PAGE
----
For those of you who have been following me on this blog, you might recall one of my first posts, chockfull of different quotes describing how it felt to experience the freedom and beauty of flying. I ended it with Orson Welles’ words of wisdom, “There are only two emotions in a plane: boredom and terror.” I went on to say that I anticipate it being a long time before I ever get bored flying an airplane. Well, on my first solo cross country yesterday, I can honestly say that even with all the gorgeous scenery and thoughts of “this is so awesome”/”I am so cool” running through my head, I found myself bored in an airplane for the first time.
My solo cross country has been a long time coming. Before I went to AirVenture, I was getting super close, but weather delays kept me from ever reaching my intended destinations on my practice cross countries. After AirVenture, as some of you know, I was feverishly studying for my FAA knowledge test. Getting back to flying after being out of the loop for almost two months was rough. The plane felt so foreign to me. I was scared that I had lost my touch. However, a few cross countries later, I was feeling secure being back in the saddle. Read More >>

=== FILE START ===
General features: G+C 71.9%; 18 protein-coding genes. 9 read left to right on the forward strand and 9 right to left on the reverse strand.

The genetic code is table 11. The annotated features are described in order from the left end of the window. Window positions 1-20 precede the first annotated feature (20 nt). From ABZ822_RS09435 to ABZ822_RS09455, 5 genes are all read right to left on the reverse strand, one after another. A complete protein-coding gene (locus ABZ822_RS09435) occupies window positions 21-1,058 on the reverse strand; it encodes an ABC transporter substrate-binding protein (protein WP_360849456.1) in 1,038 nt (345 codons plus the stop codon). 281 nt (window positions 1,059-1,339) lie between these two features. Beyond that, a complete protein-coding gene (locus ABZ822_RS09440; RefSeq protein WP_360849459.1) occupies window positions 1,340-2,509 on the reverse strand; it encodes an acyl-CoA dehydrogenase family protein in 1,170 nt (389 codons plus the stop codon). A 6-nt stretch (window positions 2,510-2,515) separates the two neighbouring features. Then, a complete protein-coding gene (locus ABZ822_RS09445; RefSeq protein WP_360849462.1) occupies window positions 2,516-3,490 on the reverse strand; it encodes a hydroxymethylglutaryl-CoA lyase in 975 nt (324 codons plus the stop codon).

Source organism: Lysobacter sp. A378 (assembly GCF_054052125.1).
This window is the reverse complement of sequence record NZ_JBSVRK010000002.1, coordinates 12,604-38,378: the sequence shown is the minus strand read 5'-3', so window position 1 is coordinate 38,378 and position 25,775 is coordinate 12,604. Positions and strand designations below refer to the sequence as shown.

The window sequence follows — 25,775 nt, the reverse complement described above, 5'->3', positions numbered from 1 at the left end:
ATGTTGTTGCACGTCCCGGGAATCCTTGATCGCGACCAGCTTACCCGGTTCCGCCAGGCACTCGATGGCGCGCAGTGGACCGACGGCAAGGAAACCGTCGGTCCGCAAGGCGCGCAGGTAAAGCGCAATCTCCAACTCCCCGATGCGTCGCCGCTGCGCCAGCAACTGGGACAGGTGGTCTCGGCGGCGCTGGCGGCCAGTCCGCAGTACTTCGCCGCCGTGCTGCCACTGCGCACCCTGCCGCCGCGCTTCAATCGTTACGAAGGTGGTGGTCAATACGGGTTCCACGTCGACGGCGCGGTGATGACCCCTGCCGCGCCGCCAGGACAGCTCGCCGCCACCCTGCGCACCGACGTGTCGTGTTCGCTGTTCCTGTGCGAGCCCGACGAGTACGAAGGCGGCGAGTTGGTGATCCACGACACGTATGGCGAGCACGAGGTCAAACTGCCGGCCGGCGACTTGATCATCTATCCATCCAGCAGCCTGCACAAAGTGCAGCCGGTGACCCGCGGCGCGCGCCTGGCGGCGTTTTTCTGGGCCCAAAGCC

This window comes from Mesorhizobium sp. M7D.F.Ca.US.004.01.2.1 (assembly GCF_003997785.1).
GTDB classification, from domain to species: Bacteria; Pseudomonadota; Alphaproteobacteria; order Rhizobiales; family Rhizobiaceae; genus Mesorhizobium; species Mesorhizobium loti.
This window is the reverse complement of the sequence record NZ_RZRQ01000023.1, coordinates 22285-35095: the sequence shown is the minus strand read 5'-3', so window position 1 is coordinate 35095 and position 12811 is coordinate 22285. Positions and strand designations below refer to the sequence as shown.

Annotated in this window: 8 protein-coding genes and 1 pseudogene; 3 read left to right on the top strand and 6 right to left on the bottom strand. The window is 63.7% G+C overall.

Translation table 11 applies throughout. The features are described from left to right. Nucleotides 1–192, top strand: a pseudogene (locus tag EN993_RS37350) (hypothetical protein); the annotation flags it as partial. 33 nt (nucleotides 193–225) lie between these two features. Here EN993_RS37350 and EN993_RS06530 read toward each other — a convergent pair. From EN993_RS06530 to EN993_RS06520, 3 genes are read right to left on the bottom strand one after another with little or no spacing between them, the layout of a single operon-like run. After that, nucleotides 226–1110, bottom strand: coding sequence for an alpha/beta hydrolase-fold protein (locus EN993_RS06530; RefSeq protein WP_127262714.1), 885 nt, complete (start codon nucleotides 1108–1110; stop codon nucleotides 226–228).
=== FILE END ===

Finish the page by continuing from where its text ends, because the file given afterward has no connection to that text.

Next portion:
Blaine Transue, September 27th, 2012
Having made it reasonably well through my mock check ride, and with less than 2 weeks left before the real deal, and no time left on the "lesson" clock, I decided to knuckle down and use any available time to study.
One of the things that's been gnawing at me throughout this process is the limited time I seem to have to learn specific things, like getting a real handle on the Garmin 430's in the cockpit of the Cessna, so last week I found and installed a 430 simulator on my computer. I had actually been looking for one for the past couple of months but hadn't come up with anything until one day last week, when my CFI sent me a link to one he had come across. Read More >>